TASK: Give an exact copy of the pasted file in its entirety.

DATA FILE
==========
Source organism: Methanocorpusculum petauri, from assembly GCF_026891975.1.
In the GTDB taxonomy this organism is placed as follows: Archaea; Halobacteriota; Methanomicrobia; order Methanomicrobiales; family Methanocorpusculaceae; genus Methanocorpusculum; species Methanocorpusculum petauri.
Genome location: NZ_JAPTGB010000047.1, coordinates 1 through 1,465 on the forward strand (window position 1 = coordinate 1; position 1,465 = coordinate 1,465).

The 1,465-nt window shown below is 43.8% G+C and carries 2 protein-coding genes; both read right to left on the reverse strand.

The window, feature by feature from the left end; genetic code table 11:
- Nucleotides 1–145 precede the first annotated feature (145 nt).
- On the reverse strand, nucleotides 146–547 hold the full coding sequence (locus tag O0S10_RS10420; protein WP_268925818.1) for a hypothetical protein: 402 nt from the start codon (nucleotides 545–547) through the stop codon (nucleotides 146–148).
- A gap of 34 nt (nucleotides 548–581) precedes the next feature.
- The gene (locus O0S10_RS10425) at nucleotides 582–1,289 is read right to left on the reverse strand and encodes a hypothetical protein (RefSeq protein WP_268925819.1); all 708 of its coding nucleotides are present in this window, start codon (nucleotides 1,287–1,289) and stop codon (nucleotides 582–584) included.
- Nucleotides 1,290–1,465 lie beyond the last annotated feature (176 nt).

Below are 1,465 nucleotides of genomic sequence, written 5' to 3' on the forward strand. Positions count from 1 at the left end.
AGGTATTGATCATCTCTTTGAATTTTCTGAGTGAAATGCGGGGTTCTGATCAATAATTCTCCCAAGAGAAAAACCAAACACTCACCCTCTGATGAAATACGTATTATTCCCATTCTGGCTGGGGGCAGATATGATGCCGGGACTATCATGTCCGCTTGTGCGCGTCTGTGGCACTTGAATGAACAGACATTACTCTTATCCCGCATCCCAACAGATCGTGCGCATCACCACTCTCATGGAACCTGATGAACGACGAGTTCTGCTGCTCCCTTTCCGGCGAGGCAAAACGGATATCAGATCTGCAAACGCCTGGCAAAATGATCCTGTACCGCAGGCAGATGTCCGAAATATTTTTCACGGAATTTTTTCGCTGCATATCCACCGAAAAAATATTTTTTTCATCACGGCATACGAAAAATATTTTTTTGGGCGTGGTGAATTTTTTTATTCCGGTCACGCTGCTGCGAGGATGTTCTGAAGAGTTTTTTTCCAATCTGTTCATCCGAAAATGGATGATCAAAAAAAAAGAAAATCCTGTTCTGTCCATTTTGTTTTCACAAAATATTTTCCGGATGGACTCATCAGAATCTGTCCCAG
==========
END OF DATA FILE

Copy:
Source organism: Methanocorpusculum petauri, from assembly GCF_026891975.1.
In the GTDB taxonomy this organism is placed as follows: Archaea; Halobacteriota; Methanomicrobia; order Methanomicrobiales; family Methanocorpusculaceae; genus Methanocorpusculum; species Methanocorpusculum petauri.
Genome location: NZ_JAPTGB010000047.1, coordinates 1 through 1,465 on the forward strand (window position 1 = coordinate 1; position 1,465 = coordinate 1,465).

The 1,465-nt window shown below is 43.8% G+C and carries 2 protein-coding genes; both read right to left on the reverse strand.

The window, feature by feature from the left end; genetic code table 11:
- Nucleotides 1–145 precede the first annotated feature (145 nt).
- On the reverse strand, nucleotides 146–547 hold the full coding sequence (locus tag O0S10_RS10420; protein WP_268925818.1) for a hypothetical protein: 402 nt from the start codon (nucleotides 545–547) through the stop codon (nucleotides 146–148).
- A gap of 34 nt (nucleotides 548–581) precedes the next feature.
- The gene (locus O0S10_RS10425) at nucleotides 582–1,289 is read right to left on the reverse strand and encodes a hypothetical protein (RefSeq protein WP_268925819.1); all 708 of its coding nucleotides are present in this window, start codon (nucleotides 1,287–1,289) and stop codon (nucleotides 582–584) included.
- Nucleotides 1,290–1,465 lie beyond the last annotated feature (176 nt).

Below are 1,465 nucleotides of genomic sequence, written 5' to 3' on the forward strand. Positions count from 1 at the left end.
AGGTATTGATCATCTCTTTGAATTTTCTGAGTGAAATGCGGGGTTCTGATCAATAATTCTCCCAAGAGAAAAACCAAACACTCACCCTCTGATGAAATACGTATTATTCCCATTCTGGCTGGGGGCAGATATGATGCCGGGACTATCATGTCCGCTTGTGCGCGTCTGTGGCACTTGAATGAACAGACATTACTCTTATCCCGCATCCCAACAGATCGTGCGCATCACCACTCTCATGGAACCTGATGAACGACGAGTTCTGCTGCTCCCTTTCCGGCGAGGCAAAACGGATATCAGATCTGCAAACGCCTGGCAAAATGATCCTGTACCGCAGGCAGATGTCCGAAATATTTTTCACGGAATTTTTTCGCTGCATATCCACCGAAAAAATATTTTTTTCATCACGGCATACGAAAAATATTTTTTTGGGCGTGGTGAATTTTTTTATTCCGGTCACGCTGCTGCGAGGATGTTCTGAAGAGTTTTTTTCCAATCTGTTCATCCGAAAATGGATGATCAAAAAAAAAGAAAATCCTGTTCTGTCCATTTTGTTTTCACAAAATATTTTCCGGATGGACTCATCAGAATCTGTCCCAG